Official Secrets: When the Right Thing to Do is Illegal

(Disclaimer: Although my goal in discussing this heavily politically charged film has been to be as objective as possible, I do have my own political thoughts and biases which have undoubtedly spilled into this review in ways I’m not able to recognize.  As a result, although this review attempts to be objective, I cannot guarantee by any means that it is so.)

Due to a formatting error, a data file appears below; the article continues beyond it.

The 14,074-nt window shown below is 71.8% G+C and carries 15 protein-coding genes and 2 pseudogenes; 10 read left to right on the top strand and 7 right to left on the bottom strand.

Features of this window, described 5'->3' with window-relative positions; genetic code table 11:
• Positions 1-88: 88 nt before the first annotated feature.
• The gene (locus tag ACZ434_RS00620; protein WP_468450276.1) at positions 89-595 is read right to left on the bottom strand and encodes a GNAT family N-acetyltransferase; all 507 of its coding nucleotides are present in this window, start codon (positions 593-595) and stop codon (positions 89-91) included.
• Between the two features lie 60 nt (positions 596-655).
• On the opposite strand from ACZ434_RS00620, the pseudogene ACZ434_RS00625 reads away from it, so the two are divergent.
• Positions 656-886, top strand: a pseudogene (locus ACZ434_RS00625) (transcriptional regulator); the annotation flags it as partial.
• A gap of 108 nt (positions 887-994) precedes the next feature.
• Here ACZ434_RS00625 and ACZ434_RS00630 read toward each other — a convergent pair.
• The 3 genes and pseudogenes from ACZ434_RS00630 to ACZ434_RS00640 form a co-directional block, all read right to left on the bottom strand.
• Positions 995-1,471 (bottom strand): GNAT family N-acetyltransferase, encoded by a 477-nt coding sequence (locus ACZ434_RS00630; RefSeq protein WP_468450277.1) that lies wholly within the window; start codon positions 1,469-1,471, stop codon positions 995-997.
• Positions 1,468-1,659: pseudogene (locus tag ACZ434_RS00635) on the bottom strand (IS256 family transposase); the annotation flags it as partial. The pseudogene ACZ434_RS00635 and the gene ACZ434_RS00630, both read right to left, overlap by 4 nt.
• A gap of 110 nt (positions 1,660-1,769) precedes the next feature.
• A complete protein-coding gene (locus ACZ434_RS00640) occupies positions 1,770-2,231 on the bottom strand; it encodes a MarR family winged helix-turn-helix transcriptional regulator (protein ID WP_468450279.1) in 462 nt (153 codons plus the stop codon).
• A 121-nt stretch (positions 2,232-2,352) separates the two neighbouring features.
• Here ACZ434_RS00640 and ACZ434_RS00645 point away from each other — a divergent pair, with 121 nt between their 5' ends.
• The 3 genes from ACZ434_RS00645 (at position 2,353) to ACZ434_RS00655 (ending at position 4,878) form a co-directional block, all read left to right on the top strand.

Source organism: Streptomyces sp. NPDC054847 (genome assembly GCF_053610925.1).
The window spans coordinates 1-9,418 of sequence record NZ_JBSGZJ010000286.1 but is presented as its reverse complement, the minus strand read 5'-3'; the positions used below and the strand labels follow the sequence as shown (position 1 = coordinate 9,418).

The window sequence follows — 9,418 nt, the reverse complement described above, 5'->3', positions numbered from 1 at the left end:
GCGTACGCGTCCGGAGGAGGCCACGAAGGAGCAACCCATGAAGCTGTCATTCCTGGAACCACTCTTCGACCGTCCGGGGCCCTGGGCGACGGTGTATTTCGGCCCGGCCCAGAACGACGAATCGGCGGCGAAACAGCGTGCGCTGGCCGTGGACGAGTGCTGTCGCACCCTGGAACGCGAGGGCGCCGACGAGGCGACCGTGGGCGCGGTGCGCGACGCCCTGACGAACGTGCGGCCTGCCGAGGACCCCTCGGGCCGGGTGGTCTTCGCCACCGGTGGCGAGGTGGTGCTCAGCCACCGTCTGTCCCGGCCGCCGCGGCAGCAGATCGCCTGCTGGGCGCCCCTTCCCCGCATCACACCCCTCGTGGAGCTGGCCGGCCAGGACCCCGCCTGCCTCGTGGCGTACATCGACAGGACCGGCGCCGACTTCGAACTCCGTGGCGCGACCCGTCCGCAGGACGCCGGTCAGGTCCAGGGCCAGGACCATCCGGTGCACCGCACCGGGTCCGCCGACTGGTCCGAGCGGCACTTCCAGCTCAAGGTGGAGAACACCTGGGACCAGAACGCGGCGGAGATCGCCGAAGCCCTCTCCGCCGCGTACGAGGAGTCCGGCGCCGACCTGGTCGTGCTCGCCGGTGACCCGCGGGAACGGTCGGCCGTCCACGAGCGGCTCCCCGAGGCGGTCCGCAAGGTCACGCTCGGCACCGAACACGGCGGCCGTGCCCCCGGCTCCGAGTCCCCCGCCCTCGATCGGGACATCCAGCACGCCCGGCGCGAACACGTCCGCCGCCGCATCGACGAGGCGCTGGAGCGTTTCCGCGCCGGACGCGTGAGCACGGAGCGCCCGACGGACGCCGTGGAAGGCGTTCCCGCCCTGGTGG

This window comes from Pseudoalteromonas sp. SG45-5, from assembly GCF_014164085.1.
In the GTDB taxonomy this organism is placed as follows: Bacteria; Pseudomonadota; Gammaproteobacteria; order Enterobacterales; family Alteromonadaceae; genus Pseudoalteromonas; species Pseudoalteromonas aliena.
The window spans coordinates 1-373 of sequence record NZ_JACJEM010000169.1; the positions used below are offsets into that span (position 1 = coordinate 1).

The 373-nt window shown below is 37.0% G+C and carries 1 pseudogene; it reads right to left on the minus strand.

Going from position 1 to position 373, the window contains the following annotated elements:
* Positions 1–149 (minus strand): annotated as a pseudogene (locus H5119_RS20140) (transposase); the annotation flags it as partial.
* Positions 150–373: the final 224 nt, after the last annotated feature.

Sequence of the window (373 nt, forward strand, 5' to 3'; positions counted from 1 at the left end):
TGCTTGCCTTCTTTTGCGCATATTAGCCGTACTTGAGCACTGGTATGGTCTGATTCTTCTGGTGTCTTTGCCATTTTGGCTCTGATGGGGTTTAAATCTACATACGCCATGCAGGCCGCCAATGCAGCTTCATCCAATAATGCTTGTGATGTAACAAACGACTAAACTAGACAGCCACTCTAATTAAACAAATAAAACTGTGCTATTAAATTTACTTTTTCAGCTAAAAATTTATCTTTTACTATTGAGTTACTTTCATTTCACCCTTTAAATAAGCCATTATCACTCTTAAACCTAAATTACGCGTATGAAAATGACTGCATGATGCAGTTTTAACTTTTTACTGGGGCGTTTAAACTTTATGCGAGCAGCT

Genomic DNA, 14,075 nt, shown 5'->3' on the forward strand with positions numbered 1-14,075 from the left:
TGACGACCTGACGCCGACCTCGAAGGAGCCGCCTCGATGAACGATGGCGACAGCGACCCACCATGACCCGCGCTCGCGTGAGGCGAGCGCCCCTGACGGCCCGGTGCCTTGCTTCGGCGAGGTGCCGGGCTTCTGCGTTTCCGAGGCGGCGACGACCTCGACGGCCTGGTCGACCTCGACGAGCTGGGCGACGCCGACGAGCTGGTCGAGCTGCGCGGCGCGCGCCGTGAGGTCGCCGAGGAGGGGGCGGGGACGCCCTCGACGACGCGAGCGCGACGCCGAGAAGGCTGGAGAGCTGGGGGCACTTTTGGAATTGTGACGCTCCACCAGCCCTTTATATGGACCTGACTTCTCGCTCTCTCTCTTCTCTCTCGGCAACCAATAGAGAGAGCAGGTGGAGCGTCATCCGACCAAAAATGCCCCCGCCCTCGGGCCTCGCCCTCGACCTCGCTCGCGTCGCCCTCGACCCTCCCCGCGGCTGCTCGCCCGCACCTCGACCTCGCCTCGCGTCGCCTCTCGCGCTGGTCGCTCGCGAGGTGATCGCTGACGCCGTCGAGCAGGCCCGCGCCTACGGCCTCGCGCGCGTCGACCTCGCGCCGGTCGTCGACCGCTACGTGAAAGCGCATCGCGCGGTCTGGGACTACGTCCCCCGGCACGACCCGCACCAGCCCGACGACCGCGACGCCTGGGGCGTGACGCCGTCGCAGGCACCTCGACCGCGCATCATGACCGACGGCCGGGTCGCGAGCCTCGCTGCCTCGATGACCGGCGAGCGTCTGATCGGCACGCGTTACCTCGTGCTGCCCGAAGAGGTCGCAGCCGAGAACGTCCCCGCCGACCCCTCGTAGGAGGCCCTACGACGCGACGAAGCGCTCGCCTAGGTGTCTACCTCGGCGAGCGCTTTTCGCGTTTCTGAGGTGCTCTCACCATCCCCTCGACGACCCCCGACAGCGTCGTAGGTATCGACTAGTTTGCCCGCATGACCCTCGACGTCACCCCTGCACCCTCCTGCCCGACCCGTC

Director Gavin Hood’s (The Storekeeper, Tsotsi, Ender’s Game) newest film has arrived at perhaps the perfect time.  The film, which is a true story about a woman revealing top secret information about the UK and US’s attempts to manipulate the UN into voting for the Iraq war, has come while whistleblowers are taking more hold in the public consciousness than usual.  Edward Snowden, the former NSA employee who revealed the US Government’s mass surveillance of its own citizens, has recently released a memoir and been giving interviews.  Julian Assange, founder of Wikileaks, has been in the media recently for political and legal trouble related to his publication of information allegedly affecting the outcome of the 2016 US election.  Chelsea Manning, who leaked many documents to Wikileaks in 2010 and was in prison for several years, has been in the news recently while the current political administration has been trying to decide whether or not to revoke the previous administration’s decision to acquit her.  In addition, this film has a political connection.  In a year where the current leaders of the US (Donald Trump) and UK (Boris Johnson) are incredibly unpopular and are under legal scrutiny, a film about previous unpopular leaders and the potentially illegal and immoral behaviors they committed is likely to connect with audiences more than it would if everyone was content with our political landscape.  Indeed, this film was released at a time when it can resonate with audiences and attempt to reflect on our current world most effectively.